Have you been experimenting with fasting lately or know someone who has? Intermittent fasting has been getting lots of attention in the media and the wellness sphere, but what’s the big deal? Why would you choose to not eat and how could it be good for you?
The term intermittent fasting covers lots of different ways of changing your normal pattern of eating using short-term fasts. Usually, the first question people ask is why would you fast and deprive yourself of food? Many of us are scared of being hungry and fear that if we don’t eat regularly the hunger will just get worse and worse until it becomes this raging need to devour everything in sight. This is not the case! If fasting is working for you, then you might get some mild hunger pangs, but they usually go away after a few minutes. They might return after another hour or so, but again, often dissipate within a few minutes.
So, how to do it? There’s loads of ways you can experiment with intermittent fasting and some patterns that might suit you better than others. Some approaches include skipping one meal of the day, or not eating for a whole day, or for one day a week or once or twice a month. Another method is to extend the duration of your usual overnight fast to anywhere from 12 to 16 hours. This might look like finishing eating in the evening by around 7:30, and then not eating again until 7:30 or closer to lunch time the next day.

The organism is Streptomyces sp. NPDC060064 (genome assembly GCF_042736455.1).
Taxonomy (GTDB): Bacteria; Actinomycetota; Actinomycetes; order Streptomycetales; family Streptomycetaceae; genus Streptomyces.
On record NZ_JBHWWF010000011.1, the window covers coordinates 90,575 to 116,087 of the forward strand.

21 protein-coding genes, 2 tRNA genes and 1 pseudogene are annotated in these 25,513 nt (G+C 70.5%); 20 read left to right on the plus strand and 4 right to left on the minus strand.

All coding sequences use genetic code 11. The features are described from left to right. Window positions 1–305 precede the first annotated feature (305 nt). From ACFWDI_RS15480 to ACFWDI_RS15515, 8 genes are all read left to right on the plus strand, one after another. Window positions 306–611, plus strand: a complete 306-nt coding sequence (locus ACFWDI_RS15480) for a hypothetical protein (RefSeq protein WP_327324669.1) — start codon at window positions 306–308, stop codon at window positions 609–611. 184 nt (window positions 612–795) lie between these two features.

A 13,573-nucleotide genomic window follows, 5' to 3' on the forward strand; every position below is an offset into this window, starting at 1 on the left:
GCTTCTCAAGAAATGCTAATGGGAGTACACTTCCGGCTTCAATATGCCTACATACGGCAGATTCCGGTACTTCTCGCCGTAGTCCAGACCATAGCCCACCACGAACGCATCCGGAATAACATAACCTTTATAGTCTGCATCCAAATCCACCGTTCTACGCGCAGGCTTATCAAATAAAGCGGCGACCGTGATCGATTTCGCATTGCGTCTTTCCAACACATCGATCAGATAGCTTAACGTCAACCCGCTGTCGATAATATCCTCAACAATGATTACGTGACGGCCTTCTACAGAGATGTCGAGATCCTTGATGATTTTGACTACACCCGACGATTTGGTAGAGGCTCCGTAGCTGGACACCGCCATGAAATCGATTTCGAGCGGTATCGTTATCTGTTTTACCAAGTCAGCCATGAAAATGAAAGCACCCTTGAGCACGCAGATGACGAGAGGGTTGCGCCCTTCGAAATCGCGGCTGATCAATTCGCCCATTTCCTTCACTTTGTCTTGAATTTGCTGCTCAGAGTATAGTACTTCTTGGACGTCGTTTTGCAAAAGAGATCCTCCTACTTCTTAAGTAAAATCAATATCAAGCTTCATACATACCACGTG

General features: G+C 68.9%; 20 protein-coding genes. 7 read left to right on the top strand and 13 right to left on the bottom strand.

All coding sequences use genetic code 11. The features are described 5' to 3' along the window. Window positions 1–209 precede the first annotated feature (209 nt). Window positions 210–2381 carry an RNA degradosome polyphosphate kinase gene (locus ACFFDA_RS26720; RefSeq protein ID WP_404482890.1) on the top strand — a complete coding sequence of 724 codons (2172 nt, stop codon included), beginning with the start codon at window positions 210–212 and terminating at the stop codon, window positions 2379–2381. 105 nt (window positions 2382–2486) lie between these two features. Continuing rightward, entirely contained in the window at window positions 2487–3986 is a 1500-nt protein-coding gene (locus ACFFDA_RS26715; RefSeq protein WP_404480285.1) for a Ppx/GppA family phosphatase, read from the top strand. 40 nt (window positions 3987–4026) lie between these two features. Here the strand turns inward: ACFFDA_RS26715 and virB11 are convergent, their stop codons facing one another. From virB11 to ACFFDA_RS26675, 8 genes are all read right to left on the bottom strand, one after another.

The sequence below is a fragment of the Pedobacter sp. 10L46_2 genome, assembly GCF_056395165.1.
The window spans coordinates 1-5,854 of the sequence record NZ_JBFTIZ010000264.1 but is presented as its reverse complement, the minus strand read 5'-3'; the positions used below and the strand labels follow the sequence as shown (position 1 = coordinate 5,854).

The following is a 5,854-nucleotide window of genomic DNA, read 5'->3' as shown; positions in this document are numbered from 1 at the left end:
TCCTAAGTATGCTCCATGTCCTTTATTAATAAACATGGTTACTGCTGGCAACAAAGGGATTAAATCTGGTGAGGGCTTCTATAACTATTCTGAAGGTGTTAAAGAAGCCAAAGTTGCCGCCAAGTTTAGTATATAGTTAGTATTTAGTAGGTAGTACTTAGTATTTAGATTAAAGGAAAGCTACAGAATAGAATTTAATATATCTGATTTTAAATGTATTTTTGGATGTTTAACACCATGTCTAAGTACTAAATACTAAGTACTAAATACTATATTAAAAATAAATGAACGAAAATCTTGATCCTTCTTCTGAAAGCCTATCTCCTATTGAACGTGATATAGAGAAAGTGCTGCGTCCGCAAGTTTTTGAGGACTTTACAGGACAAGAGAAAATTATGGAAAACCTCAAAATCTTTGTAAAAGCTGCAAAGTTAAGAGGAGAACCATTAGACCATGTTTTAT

Keen to try it out myself, I initially tried not eating for a whole day. It didn’t go down well. I felt pretty rubbish: tired and hangry (hungry and angry!). I then tried the 16:8 fasting pattern which was much better for me (and my family!). Most days of the week I have dinner by about 7pm, and don’t eat until around 11am the next morning. This means I fast for 16 hours (including overnight) and then eat all the day’s food within an 8-hour window from 11am to 7pm. I notice that this means I eat when I actually feel hungry, which feels really good, instead of eating out of habit or mindlessly snacking.
One of my clients chooses to do alternate day fasting where she fast for 24 hours every other day. I would find that too difficult, but she reports many benefits. Results from the growing research around fasting also show lots of positives including good effect on cholesterol, a decrease in inflammation, clearer thinking and more energy.
So, good things can come from intermittent fasting, but does it suit everyone? The short answer is no. It’s not recommended if you’re pregnant or breast-feeding. It’s also not recommended if you’re tired, stressed, unwell or sleep deprived. One thing to also remember is that it shouldn’t feel ridiculously hard. If you’re feeling dizzy, faint, exhausted, terribly hungry, hangry or finding it hard to concentrate whilst you’re fasting, it may not be suitable for you and it’s a good idea to check with your GP. If you’ve a history of or currently dealing with an eating disorder, again, I’d check with your GP first.